When I made my first pair of I used fabric which was brought with the intention of making pants so I had a lot fabric. I don’t actually know what I intended to make with this fabric and I only just had enough to make these pants. The pockets are a fraction smaller than on my first pair as I was really pushing to squeeze them in from the leftover fabric after cutting the waistband and leg pieces. It isn’t noticeable but the pattern print is upside on one pocket due to the fact I wasn’t paying attention to print direction as I scrambled to fit the pattern piece on the fabric.
I used black elastic inside the waistband instead of the white elastic I used in my first pair. Maybe I’m just imaging it but the black does feel a bit better, it just feels more firmer. It also feels like it has a better stretch and recovery compared to the white elastic in my first ones.
I made these at the end of April and wore them all winter. I love them they are so comfortable and the pockets are so useful. Once again I’ve received compliments on these including one from my Covid 19 vaccination nurse which made a stressful situation a little more easier.
Referring to my list to consider when making garments
These do tick all the requirements. As mentioned they are comfortable. The style is classic and simple, I like basic. The paisley fabric adds interest but isn’t ghastly. With the fabric a cotton base they aren’t hot to wear. Winning garment all around in my books.
I do like a gift that I can make several times for the same person. Call it cheating, call it being resourceful. There is no reason why if someone likes a particular item why you can’t make that same pattern multiple times for them.
This bucket hat is the first time that I have repeated the pattern in the same fabrics as the original version. Normally I like to change the fabrics around however I still had fabric leftover from the original hat so I used it again but I made a bigger size this time. Instead of cutting into a new piece of fabric it was more sustainable to use up an existing piece of fabric first.
The pattern I used was the Ulitmate Buckhat by Flossstyle patterns. I have made many of these over the years. The pattern is very easy to follow. What I really like about this pattern is that it has sizes from newborn to large adult so you can make them for kids or adults without the need to buy multiple patterns. It also has various style options so you could make the same size in but in different styles.
Would I do a direct repeat again? If I was making an item for myself it wouldn’t bother me for example if it was to replace an existing item, I wouldn’t make a duplicate item otherwise. If I was making a gift I wouldn’t do a direct repeat of pattern and fabric again for the same person unless it was like in this case in a different size. I often repeat the fabric in different gifts for the same person but I wouldn’t do a direct copy of a previous gift unless it was something they really really liked and had asked for.
Last year I made my Melbourne Tote Bag with fabrics I purchased from my 2019 visit to Victoria. Unfortunately I recently snagged the edge of the front pocket on a door latch and ripped it. I’m constantly getting things caught on door latches as I limp into things so I’m surprised this hasn’t happened earlier. Before the rip got any worse I repaired it.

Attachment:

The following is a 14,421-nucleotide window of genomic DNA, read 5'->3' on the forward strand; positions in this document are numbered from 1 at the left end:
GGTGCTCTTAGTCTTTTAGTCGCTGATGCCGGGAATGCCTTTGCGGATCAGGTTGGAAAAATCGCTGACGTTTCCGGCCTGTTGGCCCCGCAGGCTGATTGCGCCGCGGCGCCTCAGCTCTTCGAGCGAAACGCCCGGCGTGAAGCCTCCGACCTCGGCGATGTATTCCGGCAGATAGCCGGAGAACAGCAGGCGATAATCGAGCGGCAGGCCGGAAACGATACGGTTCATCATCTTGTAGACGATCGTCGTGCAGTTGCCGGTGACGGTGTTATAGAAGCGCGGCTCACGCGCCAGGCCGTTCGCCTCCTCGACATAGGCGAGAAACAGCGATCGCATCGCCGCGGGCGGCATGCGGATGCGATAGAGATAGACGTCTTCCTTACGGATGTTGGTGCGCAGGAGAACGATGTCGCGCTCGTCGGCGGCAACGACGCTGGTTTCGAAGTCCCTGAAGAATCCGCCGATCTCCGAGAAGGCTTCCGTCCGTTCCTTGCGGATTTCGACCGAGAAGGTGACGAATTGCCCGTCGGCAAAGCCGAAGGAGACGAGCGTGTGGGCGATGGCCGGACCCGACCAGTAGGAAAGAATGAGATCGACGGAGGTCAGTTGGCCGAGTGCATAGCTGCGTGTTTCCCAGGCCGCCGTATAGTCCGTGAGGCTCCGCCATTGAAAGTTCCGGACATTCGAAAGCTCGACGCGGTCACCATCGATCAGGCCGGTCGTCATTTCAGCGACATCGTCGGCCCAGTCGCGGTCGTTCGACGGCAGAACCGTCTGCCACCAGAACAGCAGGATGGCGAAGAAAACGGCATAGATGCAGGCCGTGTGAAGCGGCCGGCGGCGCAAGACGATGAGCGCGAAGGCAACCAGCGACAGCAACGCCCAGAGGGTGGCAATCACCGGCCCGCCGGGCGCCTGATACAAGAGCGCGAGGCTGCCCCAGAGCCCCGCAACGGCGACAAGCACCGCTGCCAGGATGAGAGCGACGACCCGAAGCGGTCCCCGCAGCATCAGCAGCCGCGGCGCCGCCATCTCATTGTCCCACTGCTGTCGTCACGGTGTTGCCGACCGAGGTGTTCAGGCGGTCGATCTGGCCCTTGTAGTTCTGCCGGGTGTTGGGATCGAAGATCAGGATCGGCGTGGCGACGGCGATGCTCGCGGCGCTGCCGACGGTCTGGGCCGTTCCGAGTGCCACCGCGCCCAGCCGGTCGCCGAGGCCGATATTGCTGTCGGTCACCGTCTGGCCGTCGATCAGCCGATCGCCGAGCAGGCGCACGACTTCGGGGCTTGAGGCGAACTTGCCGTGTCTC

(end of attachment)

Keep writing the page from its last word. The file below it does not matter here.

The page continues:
The easy option would have been to repair the rip as is. The zipper pocket hangs behind the front patch pocket and I didn’t want my repair job to go over the top of that. I decided to fully remove the lining bag first so I could I access the inside of the outer bag. It meant unpicking all the top stitching around the edge of the bag and then unpicking the seam joining the 2 bags but it made mending the bag easier overall as I was able to fold back the zipper pocket and get a neater finish to the bag. It actually took me a while to figure out where to start unpicking the joining seam as I couldn’t find where I had hand sewn my turning gap closed. Luckily in the blog post I wrote about making the bag I mentioned how I constructed it and I found my tiny hand stitches.
My habit of keeping all the offcuts of fabrics I have sewn with since we moved paid off as I was able to find the fabric used to make the bag. I pinned a double layer of the fabric behind the tear and from the front hand stitched over the rip. I wanted to reinforce the area behind it so that the rip wouldn’t hopefully get any bigger as the bag got used. I considered reinforcing the top edge of the other side of the pocket but knowing how I carry the bag the risk of that edge getting caught is low so I didn’t bother.
Instead of just leaving the mending visible I decided I wanted to cover it up. I have nothing against visible mending but this time I wanted it covered. Really it was just an excuse for me to add hearts to my bag. Using my Sizzix Big Shot machine I cut 4 hearts out. I wanted hearts on both sides of the pocket and thought a double layer would give extra strength to the area.
I didn’t want to lose too much width from the pocket so I placed the hearts on an angle over the edge of the pocket. I didn’t measure I just placed the first one over the repair site and tried to do the same on the other side. From the back you can see where the hearts are more clearly and the reinforcement fabric. Before appliqueing the hearts on I tested a couple of stitches on scrap fabric. My first thought was to use the applique stitch on my machine but I also tried a satin stitch. The applique stitch was less noticeable so that is what I went with. I did shorten the stitch length slightly to bring the stitches closer together.